Plan urges Government to double social housing numbers by 2030

The number of social houses in Ireland needs to double by 2030, according to Social Justice Ireland.
Plan urges Government to double social housing numbers by 2030

James Cox

The number of social houses in Ireland needs to double by 2030, according to Social Justice Ireland.

The group has released a 10-point plan to help deal with the chronic housing shortage nationally, which includes building 140,000 social housing units over the next 10 years, and stopping the sale of state land which could be used for homes.

The number of people looking for social housing has increased by 33 per cent since 2016.

Ireland’s housing crisis has not gone away.

This is just “one manifestation of Ireland’s current housing crisis and the huge failure of Government policy in this area” according to Colette Bennett, economic and social analyst with Social Justice Ireland.

Ms Bennett added: “There are more than 170,000 social housing units in Ireland today. This needs to be doubled if the country is to reach a target of 20 per cent of all housing being made up of social housing. Government needs to set a target to reach that level by 2030 if it is to genuinely solve Ireland’s housing crisis."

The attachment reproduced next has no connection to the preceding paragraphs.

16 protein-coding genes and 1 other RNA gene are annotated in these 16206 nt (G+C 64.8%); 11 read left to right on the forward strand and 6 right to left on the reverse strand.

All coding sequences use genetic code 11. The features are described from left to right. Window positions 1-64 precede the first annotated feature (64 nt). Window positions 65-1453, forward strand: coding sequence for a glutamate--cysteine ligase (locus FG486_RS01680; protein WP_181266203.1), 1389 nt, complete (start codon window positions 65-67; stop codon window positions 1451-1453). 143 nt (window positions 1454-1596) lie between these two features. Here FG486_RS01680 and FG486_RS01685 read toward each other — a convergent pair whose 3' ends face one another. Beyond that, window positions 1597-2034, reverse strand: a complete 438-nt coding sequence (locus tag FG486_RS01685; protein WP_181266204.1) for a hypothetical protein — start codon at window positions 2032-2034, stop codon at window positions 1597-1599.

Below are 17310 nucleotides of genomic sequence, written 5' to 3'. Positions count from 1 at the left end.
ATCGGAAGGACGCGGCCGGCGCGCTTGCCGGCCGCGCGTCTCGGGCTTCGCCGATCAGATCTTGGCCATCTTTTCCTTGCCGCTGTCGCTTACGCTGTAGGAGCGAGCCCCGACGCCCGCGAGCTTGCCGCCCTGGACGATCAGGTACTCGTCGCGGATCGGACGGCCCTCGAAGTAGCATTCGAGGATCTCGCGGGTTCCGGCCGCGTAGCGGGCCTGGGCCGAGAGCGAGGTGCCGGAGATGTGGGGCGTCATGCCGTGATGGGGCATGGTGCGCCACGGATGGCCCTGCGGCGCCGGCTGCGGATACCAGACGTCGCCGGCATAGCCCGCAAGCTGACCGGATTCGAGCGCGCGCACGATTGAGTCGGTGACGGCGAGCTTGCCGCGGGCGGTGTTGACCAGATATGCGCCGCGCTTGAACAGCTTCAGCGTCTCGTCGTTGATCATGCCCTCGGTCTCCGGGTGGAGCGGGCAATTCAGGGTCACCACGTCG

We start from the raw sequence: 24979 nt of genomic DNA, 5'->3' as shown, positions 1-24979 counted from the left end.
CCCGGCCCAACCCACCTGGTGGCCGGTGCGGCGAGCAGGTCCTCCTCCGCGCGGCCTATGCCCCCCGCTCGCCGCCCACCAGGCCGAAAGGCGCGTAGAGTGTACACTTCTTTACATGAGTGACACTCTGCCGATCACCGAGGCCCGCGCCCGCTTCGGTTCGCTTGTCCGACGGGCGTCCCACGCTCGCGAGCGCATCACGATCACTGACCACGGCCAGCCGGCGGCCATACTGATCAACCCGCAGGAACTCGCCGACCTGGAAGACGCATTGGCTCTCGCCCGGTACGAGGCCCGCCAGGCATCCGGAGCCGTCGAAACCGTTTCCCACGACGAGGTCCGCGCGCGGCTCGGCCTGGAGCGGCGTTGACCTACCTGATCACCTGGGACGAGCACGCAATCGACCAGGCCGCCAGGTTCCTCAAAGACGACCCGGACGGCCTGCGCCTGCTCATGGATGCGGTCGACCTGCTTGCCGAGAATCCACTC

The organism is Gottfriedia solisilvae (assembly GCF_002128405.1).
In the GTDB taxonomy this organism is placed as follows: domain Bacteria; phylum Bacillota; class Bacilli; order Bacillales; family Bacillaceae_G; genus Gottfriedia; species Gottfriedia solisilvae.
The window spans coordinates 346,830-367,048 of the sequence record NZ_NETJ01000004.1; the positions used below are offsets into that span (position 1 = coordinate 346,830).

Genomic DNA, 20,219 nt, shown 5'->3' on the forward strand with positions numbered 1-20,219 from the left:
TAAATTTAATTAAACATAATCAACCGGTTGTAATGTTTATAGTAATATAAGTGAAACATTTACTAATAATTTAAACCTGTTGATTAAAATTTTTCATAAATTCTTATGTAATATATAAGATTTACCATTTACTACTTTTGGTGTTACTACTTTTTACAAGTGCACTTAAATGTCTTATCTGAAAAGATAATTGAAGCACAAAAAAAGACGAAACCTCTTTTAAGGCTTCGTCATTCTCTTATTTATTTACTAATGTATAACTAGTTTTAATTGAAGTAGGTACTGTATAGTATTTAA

The Department of Housing, Local Government and Heritage is currently developing a new housing strategy Housing for All.

Social Justice Ireland chief executive Dr Seán Healy said: “Ireland’s housing crisis has not gone away. The development of a new strategy is an opportunity to get it right, to move away from housing as an asset to housing as a home. Decent, affordable housing should be central to the formation of a new Social Contract and a new strategy should underpin that.”

The plan also encourages Government to acquire an equity stake in properties in mortgage distress.

New housing strategy

Ms Bennett added: “Emergency housing policy in response to Covid-19 saw the introduction of a ban on evictions; a prohibition on rent increases; payment breaks for mortgage-holders; a decrease in the numbers of people accessing emergency homelessness accommodation and the return of properties for long-term rent from the short-term holiday lettings market. However, as restrictions lift, so too will these housing protections. We need a new housing strategy that is fit for purpose and is at the scale required to really address Ireland’s housing crisis.”

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